wyden-hatch“This markup will give the Committee a timely opportunity to act on extending a number of expired provisions in the tax code that help families, individuals and small businesses,” Hatch said. “This is the first time in 20 years where a new Congress has started with extenders legislation having already expired, and given that these provisions are meant to be incentives, we need to advance a package as soon as possible.”

“The tax code should work for, not against, Americans,” Wyden said. “We need to extend these tax provisions now in order to provide greater certainty and predictability for middle class families and businesses alike. However as we look beyond next week, it’s critical we all recognize and take action to end this stop and go approach to tax policy through extenders.”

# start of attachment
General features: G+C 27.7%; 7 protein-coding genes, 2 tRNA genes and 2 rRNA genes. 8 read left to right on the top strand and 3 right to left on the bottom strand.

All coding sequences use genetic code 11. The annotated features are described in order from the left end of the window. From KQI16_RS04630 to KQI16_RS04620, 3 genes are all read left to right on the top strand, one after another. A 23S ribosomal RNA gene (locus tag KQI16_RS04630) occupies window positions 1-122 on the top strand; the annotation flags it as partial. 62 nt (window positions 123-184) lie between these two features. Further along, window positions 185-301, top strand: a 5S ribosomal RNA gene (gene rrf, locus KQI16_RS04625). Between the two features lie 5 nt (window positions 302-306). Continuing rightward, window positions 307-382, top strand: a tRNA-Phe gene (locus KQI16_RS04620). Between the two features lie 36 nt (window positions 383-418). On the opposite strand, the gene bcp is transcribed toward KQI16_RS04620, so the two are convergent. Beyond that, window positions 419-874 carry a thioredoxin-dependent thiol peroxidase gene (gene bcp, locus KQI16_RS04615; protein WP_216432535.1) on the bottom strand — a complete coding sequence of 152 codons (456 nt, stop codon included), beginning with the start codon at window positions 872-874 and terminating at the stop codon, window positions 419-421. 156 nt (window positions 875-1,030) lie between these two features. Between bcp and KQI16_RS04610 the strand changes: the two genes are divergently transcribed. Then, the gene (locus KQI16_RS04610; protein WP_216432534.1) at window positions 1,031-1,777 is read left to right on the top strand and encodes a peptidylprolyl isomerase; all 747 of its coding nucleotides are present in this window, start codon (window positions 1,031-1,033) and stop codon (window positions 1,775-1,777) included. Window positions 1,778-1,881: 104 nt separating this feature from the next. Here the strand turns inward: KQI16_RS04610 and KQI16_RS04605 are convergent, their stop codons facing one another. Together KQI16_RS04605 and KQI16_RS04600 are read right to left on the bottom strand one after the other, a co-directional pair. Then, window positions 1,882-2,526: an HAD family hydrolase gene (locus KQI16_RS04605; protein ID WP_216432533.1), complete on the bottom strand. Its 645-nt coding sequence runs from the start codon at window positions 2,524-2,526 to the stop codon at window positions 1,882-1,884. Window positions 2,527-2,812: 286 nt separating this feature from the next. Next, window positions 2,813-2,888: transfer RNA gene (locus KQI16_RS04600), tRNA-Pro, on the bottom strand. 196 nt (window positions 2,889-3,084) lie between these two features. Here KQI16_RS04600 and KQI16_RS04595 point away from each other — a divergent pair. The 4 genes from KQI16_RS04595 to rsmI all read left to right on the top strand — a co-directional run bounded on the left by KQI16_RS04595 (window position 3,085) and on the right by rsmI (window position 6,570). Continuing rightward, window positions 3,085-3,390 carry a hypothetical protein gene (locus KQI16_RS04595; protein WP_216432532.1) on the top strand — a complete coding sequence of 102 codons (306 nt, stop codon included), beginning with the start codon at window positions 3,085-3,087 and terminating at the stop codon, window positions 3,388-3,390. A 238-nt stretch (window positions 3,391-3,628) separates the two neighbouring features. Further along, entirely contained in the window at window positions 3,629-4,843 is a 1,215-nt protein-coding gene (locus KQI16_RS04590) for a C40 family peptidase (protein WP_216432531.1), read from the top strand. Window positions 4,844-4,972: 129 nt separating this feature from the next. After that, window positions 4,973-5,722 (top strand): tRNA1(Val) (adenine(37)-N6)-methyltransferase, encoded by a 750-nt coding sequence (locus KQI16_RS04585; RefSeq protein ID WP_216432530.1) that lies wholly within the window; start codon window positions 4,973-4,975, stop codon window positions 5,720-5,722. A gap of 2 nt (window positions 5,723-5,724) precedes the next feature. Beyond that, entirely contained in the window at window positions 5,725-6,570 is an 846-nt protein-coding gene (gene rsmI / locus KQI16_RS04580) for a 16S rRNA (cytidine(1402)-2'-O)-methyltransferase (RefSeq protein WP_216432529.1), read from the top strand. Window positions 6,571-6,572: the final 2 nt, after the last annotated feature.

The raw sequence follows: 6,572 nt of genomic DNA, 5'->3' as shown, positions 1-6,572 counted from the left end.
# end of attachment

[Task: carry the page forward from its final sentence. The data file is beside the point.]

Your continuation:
A group of biofuel trade organizations have sent a letter to Senate Finance Committee Chairman Orrin Hatch (R-UT) and Ranking Member Ron Wyden (D-OR) encouraging extension of the critical advanced biofuel tax incentives. The incentives include the Second Generation Biofuel Producer Tax Credit, the Special Depreciation Allowance for Second Generation Biofuel Plant Property, the Biodiesel and Renewable Diesel Fuels Credit, and the Alternative Fuel and Alternative Fuel Mixture Excise Tax Credit. Groups supporting the extensions are the Advanced Ethanol Council, Advanced Biofuels Association, Algae Biomass Organization, Biotechnology Industry Organization, Growth Energy, National Biodiesel Board, and Renewable Fuels Association.

EPA Chief Defends RFS Proposal to Corn Growers

ginaSpeaking to members of the National Corn Growers Association (NCGA) meeting in Washington DC this week, Environmental Protection Agency Administrator Gina McCarthy defended her agency’s proposed volume obligations under the Renewable Fuel Standard (RFS) while at the same time thanking farmers for their strong voice on the issue.